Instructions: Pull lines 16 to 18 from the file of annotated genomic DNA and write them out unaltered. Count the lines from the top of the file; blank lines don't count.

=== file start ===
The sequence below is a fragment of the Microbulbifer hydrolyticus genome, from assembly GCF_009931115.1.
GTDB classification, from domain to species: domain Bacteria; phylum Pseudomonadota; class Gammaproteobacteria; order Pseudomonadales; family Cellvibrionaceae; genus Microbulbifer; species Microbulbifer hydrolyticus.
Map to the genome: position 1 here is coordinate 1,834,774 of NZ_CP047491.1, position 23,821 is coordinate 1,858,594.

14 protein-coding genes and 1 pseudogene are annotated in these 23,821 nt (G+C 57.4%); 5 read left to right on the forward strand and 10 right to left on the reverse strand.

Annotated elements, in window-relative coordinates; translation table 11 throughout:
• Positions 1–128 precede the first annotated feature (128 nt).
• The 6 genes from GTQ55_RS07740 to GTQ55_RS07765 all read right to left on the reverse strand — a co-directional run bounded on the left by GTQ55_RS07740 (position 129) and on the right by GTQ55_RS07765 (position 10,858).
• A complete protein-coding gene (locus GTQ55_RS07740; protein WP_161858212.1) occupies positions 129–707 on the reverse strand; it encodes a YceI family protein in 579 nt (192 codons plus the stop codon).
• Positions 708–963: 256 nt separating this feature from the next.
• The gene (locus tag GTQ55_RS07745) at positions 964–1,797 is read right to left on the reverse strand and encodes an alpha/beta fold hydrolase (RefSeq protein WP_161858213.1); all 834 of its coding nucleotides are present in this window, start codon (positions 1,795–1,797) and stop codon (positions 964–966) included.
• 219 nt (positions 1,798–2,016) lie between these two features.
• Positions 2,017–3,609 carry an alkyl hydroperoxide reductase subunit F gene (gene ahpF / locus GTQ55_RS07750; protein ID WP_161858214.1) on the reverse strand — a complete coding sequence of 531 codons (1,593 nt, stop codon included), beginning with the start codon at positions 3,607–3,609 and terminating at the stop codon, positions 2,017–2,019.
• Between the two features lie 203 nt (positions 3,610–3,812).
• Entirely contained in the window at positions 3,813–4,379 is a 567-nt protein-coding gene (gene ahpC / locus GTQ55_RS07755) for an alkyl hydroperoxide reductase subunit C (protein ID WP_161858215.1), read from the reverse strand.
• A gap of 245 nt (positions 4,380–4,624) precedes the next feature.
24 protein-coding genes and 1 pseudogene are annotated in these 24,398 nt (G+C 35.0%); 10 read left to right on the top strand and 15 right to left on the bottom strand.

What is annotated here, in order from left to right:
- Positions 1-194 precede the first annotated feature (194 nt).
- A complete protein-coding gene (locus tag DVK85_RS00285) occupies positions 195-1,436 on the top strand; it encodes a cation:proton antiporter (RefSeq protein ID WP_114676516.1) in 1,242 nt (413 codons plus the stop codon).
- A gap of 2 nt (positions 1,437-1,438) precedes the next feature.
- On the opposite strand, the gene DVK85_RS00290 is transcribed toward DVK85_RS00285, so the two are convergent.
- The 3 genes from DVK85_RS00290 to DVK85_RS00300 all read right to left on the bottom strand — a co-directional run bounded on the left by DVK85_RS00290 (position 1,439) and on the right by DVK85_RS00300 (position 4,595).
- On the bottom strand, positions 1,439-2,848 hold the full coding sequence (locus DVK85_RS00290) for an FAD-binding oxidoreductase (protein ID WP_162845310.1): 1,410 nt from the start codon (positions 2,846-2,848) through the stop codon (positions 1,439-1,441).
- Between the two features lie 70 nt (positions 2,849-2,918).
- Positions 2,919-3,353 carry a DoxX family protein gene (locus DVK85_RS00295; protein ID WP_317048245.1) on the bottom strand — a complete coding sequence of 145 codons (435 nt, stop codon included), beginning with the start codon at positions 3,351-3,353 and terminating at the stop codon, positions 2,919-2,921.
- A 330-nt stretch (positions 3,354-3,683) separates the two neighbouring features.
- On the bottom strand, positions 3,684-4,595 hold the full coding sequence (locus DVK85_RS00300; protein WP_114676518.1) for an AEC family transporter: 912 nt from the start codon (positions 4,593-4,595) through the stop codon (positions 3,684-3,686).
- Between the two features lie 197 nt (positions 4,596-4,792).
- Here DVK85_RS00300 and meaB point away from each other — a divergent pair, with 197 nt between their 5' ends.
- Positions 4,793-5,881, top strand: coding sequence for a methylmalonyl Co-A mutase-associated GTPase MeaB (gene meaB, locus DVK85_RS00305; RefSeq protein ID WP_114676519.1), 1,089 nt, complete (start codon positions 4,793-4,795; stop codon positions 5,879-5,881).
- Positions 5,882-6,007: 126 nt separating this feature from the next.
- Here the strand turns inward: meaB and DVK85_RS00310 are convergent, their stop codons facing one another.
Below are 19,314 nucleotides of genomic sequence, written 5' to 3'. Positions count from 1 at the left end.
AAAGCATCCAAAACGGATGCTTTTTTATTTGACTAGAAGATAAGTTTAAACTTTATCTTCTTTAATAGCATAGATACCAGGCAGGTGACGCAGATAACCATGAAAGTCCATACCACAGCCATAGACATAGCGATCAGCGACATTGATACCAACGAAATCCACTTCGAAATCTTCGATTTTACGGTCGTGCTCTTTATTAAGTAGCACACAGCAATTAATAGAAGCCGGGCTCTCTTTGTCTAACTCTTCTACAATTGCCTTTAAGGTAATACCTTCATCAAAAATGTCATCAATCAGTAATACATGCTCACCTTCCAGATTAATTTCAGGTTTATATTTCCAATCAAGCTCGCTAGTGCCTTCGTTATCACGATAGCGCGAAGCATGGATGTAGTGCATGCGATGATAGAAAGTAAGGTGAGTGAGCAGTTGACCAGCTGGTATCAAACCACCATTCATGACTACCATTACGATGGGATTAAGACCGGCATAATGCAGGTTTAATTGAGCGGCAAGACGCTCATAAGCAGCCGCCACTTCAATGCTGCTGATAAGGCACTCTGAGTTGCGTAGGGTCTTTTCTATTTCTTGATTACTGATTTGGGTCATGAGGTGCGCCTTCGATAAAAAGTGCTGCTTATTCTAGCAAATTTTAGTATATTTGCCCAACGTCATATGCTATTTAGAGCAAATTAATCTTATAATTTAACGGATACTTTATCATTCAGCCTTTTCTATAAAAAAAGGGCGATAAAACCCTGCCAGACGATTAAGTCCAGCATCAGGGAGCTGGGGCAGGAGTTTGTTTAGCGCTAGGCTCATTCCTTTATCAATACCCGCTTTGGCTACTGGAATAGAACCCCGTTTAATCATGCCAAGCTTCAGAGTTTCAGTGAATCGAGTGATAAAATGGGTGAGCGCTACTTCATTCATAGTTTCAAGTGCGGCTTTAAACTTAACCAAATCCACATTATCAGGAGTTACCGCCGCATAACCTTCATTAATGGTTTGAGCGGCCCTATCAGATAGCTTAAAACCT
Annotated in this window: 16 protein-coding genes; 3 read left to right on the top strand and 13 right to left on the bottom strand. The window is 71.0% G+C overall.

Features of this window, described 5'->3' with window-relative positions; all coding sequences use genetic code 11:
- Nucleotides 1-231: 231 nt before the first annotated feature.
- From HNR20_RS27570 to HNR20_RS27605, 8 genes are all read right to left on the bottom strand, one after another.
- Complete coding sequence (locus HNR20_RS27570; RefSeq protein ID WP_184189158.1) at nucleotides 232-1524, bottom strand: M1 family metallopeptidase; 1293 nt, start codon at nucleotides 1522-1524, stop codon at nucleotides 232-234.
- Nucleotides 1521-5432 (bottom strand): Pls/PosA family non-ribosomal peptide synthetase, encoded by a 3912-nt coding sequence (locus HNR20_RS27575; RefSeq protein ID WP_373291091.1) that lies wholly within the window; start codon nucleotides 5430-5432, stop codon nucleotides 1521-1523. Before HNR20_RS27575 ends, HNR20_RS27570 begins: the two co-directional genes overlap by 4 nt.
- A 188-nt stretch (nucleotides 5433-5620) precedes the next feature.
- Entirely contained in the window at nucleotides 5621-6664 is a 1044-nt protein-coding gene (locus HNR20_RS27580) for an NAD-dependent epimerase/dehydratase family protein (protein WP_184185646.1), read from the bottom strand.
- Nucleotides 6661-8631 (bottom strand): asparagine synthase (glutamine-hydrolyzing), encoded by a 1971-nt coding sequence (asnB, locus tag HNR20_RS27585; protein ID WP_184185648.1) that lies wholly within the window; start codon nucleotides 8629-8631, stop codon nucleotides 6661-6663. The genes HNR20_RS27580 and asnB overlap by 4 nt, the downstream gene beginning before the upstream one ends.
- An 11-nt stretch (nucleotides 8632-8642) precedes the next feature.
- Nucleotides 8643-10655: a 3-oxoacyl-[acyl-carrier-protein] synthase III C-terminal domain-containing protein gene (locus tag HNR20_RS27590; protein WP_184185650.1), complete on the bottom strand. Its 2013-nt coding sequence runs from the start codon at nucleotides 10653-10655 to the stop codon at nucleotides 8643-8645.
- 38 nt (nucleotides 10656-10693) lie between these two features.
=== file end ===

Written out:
24 protein-coding genes and 1 pseudogene are annotated in these 24,398 nt (G+C 35.0%); 10 read left to right on the top strand and 15 right to left on the bottom strand.

What is annotated here, in order from left to right:
- Positions 1-194 precede the first annotated feature (194 nt).